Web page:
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An ‘unhealthy’ approach to the appearance of impropriety

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A particularly egregious appearance of impropriety involves the collision of insurance and politics in the Connecticut legislature.

The Day, a news website dedicated to happenings in and around eastern Connecticut, reports that “Republican freshman state Rep. John Scott introduced a health insurance coverage bill for university students in the current session that could have financially benefited his insurance company.”

Scott is president of an insurance agency which just happen to act as broker between the University of Connecticut and Consolidated Health Plans, Inc.

“Consolidated …provides university-sponsored health insurance to students, according to a copy of the contract obtained from UConn,” the website notes. “Students are not required to enroll in the university plan, but they must have health insurance of some kind or Medicaid. If UConn undergraduate students want university-sponsored health coverage, the plan by Consolidated Health is the only plan and Scott’s agency is the broker.”

Under Scott’s bill, Medicaid-covered students would not be able to decline the university’s health coverage, meaning he would essentially legislate himself a captive market.

Scott, of course, is claiming altruism. He introduced the bills to “save taxpayers money and provide better health care for students.”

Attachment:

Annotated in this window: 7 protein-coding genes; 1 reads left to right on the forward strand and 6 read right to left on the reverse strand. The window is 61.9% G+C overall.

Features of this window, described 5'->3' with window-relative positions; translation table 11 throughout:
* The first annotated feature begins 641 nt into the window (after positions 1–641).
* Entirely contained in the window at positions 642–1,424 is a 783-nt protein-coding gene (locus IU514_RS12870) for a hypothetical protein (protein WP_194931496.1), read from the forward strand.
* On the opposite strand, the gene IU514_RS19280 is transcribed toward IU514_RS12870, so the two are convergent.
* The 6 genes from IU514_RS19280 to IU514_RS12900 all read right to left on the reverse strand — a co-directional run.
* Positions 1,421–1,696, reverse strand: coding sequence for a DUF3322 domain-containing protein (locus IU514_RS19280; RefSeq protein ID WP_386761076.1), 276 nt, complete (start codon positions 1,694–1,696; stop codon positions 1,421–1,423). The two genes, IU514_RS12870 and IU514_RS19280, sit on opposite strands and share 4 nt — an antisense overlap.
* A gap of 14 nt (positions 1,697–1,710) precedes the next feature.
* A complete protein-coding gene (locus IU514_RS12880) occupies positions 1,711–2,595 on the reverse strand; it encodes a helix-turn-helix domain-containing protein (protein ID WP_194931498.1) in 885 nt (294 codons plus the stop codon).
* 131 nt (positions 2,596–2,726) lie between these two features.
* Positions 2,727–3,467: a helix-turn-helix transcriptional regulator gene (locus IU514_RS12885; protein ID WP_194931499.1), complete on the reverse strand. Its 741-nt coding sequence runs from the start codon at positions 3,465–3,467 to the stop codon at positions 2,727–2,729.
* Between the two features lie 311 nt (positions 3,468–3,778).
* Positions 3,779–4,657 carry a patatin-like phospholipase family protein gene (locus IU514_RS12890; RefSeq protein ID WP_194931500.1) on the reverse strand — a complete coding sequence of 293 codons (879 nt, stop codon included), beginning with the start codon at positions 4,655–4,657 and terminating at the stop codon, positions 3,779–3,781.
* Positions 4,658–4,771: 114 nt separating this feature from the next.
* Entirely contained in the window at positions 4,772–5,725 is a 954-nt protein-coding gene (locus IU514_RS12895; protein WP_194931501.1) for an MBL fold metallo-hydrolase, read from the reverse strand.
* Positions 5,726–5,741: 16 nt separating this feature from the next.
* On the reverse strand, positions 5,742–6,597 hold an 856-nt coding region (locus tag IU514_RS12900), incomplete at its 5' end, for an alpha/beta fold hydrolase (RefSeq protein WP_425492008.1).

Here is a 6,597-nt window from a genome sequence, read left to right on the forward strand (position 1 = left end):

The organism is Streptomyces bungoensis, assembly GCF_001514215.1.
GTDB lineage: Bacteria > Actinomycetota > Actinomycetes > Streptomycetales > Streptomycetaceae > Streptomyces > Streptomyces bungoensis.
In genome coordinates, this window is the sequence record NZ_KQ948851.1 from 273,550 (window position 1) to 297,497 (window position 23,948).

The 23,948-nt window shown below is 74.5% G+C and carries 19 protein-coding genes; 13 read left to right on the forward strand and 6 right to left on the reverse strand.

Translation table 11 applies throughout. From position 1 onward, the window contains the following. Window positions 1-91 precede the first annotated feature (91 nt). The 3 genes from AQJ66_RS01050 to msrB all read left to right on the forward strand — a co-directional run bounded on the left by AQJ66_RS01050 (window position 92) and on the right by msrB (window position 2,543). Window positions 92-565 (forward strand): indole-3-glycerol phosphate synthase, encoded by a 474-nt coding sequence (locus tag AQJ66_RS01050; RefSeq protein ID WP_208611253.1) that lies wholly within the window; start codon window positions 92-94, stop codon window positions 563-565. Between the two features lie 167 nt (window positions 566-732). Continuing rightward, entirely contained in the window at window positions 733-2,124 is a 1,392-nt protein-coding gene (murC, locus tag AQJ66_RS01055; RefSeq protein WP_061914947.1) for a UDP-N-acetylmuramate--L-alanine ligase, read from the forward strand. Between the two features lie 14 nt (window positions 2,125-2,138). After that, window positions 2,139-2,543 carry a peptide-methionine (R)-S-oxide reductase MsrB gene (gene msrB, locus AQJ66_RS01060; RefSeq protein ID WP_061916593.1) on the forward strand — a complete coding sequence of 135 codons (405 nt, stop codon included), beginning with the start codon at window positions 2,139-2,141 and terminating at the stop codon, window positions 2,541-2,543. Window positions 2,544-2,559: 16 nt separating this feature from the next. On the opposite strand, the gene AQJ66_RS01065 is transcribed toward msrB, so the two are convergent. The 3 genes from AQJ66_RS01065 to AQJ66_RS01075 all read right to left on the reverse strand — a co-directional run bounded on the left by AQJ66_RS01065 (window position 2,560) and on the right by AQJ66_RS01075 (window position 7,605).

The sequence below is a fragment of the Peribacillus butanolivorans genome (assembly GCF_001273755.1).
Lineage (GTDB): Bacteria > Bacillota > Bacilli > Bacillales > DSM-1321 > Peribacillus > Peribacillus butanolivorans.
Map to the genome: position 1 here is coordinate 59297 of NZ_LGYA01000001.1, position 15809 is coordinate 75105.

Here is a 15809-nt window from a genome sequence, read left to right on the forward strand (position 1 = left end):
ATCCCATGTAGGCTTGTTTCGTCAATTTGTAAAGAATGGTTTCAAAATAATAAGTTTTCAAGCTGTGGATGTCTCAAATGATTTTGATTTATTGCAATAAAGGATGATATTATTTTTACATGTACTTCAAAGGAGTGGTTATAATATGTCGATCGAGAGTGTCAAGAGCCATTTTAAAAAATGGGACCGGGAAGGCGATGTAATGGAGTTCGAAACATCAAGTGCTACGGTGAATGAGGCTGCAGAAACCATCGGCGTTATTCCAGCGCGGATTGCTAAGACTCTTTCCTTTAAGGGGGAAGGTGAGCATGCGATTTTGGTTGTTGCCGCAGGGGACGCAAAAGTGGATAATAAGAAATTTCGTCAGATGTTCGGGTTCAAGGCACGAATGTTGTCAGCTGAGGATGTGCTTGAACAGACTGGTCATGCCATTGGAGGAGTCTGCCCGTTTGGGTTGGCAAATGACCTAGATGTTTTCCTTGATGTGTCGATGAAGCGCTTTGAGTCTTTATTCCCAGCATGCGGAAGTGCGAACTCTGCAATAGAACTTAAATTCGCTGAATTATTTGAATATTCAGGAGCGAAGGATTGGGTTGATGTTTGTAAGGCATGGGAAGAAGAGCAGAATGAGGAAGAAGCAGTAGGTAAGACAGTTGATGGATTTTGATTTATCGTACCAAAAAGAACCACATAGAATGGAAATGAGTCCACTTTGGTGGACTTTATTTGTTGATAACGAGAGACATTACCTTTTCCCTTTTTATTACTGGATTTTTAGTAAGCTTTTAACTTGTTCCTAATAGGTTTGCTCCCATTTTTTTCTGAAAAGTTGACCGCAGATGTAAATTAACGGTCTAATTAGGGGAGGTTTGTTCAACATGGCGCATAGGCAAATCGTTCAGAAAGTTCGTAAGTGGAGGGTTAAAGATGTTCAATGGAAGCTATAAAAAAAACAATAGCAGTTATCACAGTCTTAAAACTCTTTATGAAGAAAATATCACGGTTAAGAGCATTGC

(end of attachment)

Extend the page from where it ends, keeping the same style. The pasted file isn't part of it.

State Rep. Roberta Willis, D-Salisbury, co-chair of the higher education and employment advancement committee, told the website that Scott’s bill caught her eye and “ …the proposal would have required a student to pay for UConn’s plan even if the student were eligible for Medicaid.”

“So that’s where I found out what the gentleman did for a living,” she said. She had a colleague speak to Scott and the bill effectively died.

Scott did approach state ethics officials prior to running to inquire about how a bid for the legislature would affect his brokerage contract. He said if the ethics office told him he couldn’t run for state representative and keep the contract, he wouldn’t have run.

“Legally, I’ve done nothing wrong,” he told The Day. “It just boils down to perception. People think that I’ve done something wrong. My intent was not to benefit myself, but to save the taxpayers significant dollars and provide those students with better health care coverage.”

Whether or not that’s the case doesn’t matter. Whatever good intentions he had were sullied from the start.